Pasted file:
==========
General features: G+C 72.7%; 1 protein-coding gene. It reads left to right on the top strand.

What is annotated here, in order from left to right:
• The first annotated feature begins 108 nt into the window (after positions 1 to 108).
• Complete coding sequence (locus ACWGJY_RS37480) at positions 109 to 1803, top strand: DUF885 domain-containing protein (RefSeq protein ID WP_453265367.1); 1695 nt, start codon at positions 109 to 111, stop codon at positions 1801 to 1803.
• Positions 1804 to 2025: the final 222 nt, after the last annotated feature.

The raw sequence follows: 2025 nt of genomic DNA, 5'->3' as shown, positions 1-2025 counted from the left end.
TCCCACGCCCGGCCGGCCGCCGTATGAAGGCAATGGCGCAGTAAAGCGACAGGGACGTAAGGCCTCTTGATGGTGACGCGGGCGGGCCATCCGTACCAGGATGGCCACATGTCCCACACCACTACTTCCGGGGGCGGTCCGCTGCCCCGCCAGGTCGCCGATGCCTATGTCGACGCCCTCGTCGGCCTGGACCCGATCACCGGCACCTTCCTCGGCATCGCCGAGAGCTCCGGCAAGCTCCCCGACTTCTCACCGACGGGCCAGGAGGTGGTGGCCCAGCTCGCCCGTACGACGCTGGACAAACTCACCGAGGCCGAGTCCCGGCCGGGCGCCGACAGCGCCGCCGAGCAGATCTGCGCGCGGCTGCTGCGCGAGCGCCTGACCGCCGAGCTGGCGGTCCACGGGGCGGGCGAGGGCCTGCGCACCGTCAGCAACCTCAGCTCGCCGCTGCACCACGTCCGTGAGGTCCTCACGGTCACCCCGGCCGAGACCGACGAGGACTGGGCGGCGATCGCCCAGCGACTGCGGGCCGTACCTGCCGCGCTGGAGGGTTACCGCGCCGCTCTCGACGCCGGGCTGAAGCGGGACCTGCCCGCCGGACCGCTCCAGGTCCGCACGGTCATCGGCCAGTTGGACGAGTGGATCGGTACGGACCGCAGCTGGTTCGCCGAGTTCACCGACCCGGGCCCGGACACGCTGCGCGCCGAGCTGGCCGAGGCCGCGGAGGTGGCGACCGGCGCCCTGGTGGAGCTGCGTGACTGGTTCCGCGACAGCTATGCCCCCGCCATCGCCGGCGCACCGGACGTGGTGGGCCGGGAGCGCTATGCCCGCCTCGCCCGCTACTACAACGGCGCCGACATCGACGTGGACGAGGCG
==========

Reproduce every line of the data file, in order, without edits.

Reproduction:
General features: G+C 72.7%; 1 protein-coding gene. It reads left to right on the top strand.

What is annotated here, in order from left to right:
• The first annotated feature begins 108 nt into the window (after positions 1 to 108).
• Complete coding sequence (locus ACWGJY_RS37480) at positions 109 to 1803, top strand: DUF885 domain-containing protein (RefSeq protein ID WP_453265367.1); 1695 nt, start codon at positions 109 to 111, stop codon at positions 1801 to 1803.
• Positions 1804 to 2025: the final 222 nt, after the last annotated feature.

The raw sequence follows: 2025 nt of genomic DNA, 5'->3' as shown, positions 1-2025 counted from the left end.
TCCCACGCCCGGCCGGCCGCCGTATGAAGGCAATGGCGCAGTAAAGCGACAGGGACGTAAGGCCTCTTGATGGTGACGCGGGCGGGCCATCCGTACCAGGATGGCCACATGTCCCACACCACTACTTCCGGGGGCGGTCCGCTGCCCCGCCAGGTCGCCGATGCCTATGTCGACGCCCTCGTCGGCCTGGACCCGATCACCGGCACCTTCCTCGGCATCGCCGAGAGCTCCGGCAAGCTCCCCGACTTCTCACCGACGGGCCAGGAGGTGGTGGCCCAGCTCGCCCGTACGACGCTGGACAAACTCACCGAGGCCGAGTCCCGGCCGGGCGCCGACAGCGCCGCCGAGCAGATCTGCGCGCGGCTGCTGCGCGAGCGCCTGACCGCCGAGCTGGCGGTCCACGGGGCGGGCGAGGGCCTGCGCACCGTCAGCAACCTCAGCTCGCCGCTGCACCACGTCCGTGAGGTCCTCACGGTCACCCCGGCCGAGACCGACGAGGACTGGGCGGCGATCGCCCAGCGACTGCGGGCCGTACCTGCCGCGCTGGAGGGTTACCGCGCCGCTCTCGACGCCGGGCTGAAGCGGGACCTGCCCGCCGGACCGCTCCAGGTCCGCACGGTCATCGGCCAGTTGGACGAGTGGATCGGTACGGACCGCAGCTGGTTCGCCGAGTTCACCGACCCGGGCCCGGACACGCTGCGCGCCGAGCTGGCCGAGGCCGCGGAGGTGGCGACCGGCGCCCTGGTGGAGCTGCGTGACTGGTTCCGCGACAGCTATGCCCCCGCCATCGCCGGCGCACCGGACGTGGTGGGCCGGGAGCGCTATGCCCGCCTCGCCCGCTACTACAACGGCGCCGACATCGACGTGGACGAGGCG